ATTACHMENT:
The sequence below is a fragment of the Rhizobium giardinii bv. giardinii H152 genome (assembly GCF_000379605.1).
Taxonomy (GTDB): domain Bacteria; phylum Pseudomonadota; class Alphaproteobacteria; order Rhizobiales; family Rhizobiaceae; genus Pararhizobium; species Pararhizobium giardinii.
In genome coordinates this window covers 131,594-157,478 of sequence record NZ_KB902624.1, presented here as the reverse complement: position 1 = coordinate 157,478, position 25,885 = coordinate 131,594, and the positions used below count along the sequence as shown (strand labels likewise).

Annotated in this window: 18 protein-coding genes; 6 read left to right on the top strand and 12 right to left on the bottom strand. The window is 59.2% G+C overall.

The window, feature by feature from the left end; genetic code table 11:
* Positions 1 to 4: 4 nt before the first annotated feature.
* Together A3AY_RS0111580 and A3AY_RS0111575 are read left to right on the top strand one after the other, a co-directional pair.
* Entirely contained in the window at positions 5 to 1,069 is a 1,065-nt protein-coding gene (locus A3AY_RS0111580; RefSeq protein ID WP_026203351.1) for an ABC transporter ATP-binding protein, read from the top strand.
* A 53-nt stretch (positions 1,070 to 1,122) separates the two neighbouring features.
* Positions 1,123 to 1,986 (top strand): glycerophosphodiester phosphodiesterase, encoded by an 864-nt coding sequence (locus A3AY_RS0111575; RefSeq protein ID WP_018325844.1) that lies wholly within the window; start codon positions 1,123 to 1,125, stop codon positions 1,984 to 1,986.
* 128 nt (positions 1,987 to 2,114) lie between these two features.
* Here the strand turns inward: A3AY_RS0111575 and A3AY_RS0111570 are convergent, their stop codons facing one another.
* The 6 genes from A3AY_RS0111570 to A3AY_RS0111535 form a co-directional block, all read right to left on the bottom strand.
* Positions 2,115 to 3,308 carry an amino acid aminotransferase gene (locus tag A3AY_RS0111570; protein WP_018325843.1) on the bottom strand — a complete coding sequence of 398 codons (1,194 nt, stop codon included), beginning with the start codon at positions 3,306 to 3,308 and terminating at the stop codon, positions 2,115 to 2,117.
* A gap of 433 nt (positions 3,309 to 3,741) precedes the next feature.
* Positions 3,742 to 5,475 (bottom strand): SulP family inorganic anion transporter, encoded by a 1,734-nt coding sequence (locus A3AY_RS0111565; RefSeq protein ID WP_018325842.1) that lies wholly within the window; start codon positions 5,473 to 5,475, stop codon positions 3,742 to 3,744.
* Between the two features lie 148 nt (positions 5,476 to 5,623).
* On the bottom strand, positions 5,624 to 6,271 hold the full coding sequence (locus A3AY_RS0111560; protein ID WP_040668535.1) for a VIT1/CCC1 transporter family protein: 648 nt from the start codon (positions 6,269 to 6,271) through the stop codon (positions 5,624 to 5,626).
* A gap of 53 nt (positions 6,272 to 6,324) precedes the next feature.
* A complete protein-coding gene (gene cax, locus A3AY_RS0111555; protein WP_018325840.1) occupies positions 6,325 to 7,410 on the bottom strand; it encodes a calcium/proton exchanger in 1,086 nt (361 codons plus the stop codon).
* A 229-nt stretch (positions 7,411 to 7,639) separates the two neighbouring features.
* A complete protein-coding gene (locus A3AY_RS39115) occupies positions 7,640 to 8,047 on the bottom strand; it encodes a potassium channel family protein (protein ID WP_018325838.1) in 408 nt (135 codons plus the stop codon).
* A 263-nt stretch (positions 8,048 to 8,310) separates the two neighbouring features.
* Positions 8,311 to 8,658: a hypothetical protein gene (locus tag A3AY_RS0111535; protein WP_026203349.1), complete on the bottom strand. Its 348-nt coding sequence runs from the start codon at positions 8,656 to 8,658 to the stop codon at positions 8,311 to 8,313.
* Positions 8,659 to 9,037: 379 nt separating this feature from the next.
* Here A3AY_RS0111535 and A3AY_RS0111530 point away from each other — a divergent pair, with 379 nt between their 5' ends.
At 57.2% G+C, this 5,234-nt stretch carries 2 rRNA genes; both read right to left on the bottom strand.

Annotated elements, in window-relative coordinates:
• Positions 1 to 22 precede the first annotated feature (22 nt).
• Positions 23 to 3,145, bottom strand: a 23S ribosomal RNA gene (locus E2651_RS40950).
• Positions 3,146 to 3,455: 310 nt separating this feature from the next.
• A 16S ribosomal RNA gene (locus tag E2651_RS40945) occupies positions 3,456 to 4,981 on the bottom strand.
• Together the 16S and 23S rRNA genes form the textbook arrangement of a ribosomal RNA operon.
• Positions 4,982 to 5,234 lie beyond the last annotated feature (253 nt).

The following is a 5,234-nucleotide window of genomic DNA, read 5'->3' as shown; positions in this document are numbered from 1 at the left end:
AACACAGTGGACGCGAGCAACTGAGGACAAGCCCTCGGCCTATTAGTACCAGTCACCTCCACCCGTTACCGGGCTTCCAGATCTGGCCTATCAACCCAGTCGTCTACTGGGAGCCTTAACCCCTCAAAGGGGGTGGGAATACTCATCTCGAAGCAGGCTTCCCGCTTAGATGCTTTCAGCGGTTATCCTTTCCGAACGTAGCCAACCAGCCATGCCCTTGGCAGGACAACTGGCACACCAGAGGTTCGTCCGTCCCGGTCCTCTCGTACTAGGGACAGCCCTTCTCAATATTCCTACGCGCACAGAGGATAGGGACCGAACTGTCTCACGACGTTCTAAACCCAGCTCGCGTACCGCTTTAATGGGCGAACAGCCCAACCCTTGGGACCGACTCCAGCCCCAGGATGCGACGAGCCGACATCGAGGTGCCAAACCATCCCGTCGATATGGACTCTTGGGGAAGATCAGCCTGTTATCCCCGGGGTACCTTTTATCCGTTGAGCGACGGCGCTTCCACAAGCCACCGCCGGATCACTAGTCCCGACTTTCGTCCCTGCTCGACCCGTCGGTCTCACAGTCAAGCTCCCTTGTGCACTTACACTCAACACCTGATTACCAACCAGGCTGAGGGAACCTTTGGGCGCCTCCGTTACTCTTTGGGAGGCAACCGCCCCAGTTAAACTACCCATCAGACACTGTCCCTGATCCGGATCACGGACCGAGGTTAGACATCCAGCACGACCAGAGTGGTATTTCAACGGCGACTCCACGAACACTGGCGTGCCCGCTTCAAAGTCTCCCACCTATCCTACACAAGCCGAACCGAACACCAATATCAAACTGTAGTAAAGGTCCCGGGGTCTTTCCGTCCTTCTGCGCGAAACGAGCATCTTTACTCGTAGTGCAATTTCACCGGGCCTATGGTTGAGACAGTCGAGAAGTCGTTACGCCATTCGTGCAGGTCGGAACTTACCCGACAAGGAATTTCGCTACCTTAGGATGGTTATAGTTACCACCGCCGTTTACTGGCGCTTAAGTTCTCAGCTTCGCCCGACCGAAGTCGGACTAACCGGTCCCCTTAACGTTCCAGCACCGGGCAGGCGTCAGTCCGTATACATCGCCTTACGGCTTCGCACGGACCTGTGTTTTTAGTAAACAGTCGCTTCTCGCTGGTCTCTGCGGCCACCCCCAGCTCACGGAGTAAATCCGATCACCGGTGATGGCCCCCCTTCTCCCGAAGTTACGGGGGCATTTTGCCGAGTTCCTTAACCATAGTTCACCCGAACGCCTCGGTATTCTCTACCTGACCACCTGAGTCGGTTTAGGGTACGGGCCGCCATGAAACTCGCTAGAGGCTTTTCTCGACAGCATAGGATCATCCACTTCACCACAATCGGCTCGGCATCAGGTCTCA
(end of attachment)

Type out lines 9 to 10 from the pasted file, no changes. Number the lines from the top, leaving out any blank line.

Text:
* A 53-nt stretch (positions 1,070 to 1,122) separates the two neighbouring features.
* Positions 1,123 to 1,986 (top strand): glycerophosphodiester phosphodiesterase, encoded by an 864-nt coding sequence (locus A3AY_RS0111575; RefSeq protein ID WP_018325844.1) that lies wholly within the window; start codon positions 1,123 to 1,125, stop codon positions 1,984 to 1,986.